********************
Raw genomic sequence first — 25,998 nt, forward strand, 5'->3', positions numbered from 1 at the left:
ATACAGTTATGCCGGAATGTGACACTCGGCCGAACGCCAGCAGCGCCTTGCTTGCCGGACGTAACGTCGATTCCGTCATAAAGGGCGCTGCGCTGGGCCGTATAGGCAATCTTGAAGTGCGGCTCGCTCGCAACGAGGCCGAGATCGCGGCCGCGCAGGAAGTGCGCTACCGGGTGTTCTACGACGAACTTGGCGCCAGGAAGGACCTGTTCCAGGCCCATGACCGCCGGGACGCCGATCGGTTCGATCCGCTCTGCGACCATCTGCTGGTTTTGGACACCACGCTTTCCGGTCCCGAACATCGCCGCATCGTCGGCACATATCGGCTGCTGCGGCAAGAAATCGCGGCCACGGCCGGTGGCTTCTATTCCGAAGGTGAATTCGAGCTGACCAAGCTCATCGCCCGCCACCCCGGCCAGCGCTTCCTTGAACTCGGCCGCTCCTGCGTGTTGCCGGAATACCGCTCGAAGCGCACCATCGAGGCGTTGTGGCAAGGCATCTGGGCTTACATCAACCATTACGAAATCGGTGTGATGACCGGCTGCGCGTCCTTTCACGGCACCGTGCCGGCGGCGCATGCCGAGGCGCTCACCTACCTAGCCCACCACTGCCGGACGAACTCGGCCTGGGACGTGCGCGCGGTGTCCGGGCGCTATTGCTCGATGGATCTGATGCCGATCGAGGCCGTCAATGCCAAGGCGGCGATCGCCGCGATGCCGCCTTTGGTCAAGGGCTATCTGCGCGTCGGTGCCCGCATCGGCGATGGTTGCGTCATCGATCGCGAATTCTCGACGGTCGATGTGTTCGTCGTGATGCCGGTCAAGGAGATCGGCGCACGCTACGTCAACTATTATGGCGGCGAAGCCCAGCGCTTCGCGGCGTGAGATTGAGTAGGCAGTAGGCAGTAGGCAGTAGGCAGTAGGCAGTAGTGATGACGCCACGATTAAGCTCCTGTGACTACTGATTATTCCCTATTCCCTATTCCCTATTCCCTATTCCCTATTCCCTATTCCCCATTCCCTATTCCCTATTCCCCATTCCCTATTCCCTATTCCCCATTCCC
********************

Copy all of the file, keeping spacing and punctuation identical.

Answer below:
Raw genomic sequence first — 25,998 nt, forward strand, 5'->3', positions numbered from 1 at the left:
ATACAGTTATGCCGGAATGTGACACTCGGCCGAACGCCAGCAGCGCCTTGCTTGCCGGACGTAACGTCGATTCCGTCATAAAGGGCGCTGCGCTGGGCCGTATAGGCAATCTTGAAGTGCGGCTCGCTCGCAACGAGGCCGAGATCGCGGCCGCGCAGGAAGTGCGCTACCGGGTGTTCTACGACGAACTTGGCGCCAGGAAGGACCTGTTCCAGGCCCATGACCGCCGGGACGCCGATCGGTTCGATCCGCTCTGCGACCATCTGCTGGTTTTGGACACCACGCTTTCCGGTCCCGAACATCGCCGCATCGTCGGCACATATCGGCTGCTGCGGCAAGAAATCGCGGCCACGGCCGGTGGCTTCTATTCCGAAGGTGAATTCGAGCTGACCAAGCTCATCGCCCGCCACCCCGGCCAGCGCTTCCTTGAACTCGGCCGCTCCTGCGTGTTGCCGGAATACCGCTCGAAGCGCACCATCGAGGCGTTGTGGCAAGGCATCTGGGCTTACATCAACCATTACGAAATCGGTGTGATGACCGGCTGCGCGTCCTTTCACGGCACCGTGCCGGCGGCGCATGCCGAGGCGCTCACCTACCTAGCCCACCACTGCCGGACGAACTCGGCCTGGGACGTGCGCGCGGTGTCCGGGCGCTATTGCTCGATGGATCTGATGCCGATCGAGGCCGTCAATGCCAAGGCGGCGATCGCCGCGATGCCGCCTTTGGTCAAGGGCTATCTGCGCGTCGGTGCCCGCATCGGCGATGGTTGCGTCATCGATCGCGAATTCTCGACGGTCGATGTGTTCGTCGTGATGCCGGTCAAGGAGATCGGCGCACGCTACGTCAACTATTATGGCGGCGAAGCCCAGCGCTTCGCGGCGTGAGATTGAGTAGGCAGTAGGCAGTAGGCAGTAGGCAGTAGGCAGTAGTGATGACGCCACGATTAAGCTCCTGTGACTACTGATTATTCCCTATTCCCTATTCCCTATTCCCTATTCCCTATTCCCTATTCCCCATTCCCTATTCCCTATTCCCCATTCCCTATTCCCTATTCCCCATTCCC